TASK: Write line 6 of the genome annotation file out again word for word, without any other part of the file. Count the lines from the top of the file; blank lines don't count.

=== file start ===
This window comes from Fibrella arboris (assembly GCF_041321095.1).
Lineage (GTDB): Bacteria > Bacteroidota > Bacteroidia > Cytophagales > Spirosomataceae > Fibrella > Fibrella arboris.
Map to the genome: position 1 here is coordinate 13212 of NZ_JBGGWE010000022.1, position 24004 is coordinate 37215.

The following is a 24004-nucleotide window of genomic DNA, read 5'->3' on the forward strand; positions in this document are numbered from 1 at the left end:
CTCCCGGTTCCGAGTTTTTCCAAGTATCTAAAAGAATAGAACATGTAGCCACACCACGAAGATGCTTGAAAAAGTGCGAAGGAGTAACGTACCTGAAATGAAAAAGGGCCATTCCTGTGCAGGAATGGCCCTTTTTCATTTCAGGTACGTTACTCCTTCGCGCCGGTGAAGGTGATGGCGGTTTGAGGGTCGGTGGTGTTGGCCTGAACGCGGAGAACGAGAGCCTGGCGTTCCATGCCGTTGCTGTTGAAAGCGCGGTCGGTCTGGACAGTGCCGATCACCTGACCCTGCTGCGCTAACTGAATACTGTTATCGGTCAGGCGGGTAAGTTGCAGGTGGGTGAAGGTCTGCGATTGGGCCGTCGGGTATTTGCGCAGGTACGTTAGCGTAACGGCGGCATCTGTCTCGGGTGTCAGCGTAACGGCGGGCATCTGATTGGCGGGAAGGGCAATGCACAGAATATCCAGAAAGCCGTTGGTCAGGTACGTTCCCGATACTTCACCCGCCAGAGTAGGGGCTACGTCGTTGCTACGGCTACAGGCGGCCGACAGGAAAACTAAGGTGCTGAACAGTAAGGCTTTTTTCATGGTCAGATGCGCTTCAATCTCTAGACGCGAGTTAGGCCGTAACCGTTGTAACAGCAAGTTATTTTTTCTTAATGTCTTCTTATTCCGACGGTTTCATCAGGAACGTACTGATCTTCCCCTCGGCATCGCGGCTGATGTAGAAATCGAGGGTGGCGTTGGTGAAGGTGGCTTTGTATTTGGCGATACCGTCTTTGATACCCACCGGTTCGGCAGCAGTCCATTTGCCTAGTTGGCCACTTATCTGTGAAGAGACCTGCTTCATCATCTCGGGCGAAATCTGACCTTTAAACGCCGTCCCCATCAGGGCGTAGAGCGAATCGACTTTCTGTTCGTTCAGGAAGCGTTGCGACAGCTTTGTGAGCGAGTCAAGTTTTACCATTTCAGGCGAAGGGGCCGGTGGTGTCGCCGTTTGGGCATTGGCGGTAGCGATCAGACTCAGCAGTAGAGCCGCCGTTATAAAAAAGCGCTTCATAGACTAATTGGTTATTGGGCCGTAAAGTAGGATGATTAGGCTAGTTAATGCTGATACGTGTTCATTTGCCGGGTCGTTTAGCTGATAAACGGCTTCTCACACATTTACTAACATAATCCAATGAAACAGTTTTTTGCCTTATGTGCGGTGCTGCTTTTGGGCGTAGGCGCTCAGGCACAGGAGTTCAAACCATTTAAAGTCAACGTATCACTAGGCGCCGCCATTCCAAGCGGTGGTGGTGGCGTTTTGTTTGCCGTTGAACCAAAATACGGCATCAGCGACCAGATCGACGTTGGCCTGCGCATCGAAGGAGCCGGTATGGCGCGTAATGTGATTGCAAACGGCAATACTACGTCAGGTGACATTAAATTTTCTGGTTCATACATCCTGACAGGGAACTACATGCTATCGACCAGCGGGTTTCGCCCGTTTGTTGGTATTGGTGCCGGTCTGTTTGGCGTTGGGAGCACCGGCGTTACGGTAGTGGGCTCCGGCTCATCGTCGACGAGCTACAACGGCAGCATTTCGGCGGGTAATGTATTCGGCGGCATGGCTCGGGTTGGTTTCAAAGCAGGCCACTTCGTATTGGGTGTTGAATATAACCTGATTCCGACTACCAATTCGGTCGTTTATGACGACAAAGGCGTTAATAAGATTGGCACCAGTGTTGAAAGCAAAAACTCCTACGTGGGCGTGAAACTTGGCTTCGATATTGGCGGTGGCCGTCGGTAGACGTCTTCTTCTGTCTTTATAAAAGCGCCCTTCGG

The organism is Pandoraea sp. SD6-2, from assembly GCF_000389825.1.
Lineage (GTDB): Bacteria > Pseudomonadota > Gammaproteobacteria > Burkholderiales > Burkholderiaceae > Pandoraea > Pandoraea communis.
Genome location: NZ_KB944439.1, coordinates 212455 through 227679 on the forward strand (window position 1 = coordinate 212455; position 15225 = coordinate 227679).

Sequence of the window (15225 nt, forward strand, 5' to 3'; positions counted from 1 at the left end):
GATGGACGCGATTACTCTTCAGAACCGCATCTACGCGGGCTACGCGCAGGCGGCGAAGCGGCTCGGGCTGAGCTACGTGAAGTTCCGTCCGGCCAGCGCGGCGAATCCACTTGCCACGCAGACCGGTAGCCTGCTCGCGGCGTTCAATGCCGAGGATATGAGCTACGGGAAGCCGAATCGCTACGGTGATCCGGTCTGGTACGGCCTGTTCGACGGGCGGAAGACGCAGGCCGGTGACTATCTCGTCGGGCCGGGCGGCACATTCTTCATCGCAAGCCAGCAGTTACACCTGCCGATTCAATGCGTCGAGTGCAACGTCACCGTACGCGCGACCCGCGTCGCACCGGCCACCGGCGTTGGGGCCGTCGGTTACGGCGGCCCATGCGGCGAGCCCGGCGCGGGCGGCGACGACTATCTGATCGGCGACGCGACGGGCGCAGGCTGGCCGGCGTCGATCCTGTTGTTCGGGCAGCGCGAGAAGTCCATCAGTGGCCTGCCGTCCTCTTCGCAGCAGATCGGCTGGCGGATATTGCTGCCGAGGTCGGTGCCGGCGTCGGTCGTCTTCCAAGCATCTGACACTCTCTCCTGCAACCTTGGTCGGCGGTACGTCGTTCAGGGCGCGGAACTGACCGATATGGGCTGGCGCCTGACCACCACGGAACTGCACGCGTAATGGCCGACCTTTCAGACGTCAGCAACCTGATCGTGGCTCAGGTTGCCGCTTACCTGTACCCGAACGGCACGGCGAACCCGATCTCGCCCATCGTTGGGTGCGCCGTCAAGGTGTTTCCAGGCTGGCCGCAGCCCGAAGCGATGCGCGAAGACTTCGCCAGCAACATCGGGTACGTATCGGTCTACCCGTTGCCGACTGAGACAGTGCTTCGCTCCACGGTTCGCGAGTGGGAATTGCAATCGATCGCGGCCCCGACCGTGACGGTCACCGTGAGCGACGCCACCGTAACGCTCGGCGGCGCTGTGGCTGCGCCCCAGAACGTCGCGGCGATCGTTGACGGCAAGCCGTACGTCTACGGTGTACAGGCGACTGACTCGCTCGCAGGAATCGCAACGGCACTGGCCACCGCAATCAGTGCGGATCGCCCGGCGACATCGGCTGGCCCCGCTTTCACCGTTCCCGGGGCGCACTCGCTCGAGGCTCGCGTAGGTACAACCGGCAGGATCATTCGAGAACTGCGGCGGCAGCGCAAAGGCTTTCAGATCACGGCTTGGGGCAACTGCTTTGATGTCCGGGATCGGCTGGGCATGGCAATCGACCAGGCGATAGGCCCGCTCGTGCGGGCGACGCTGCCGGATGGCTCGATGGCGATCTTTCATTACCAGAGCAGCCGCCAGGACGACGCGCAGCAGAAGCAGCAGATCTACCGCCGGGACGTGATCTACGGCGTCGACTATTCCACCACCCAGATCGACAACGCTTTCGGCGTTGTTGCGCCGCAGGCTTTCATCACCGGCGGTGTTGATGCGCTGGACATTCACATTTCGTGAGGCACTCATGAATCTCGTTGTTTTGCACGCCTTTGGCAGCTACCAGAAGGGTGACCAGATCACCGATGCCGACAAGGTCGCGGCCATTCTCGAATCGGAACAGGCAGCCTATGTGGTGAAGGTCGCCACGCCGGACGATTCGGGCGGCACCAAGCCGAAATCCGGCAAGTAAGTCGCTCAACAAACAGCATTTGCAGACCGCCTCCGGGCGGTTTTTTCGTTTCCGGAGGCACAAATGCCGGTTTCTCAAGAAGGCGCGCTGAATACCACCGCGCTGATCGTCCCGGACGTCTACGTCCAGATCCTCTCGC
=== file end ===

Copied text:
The organism is Pandoraea sp. SD6-2, from assembly GCF_000389825.1.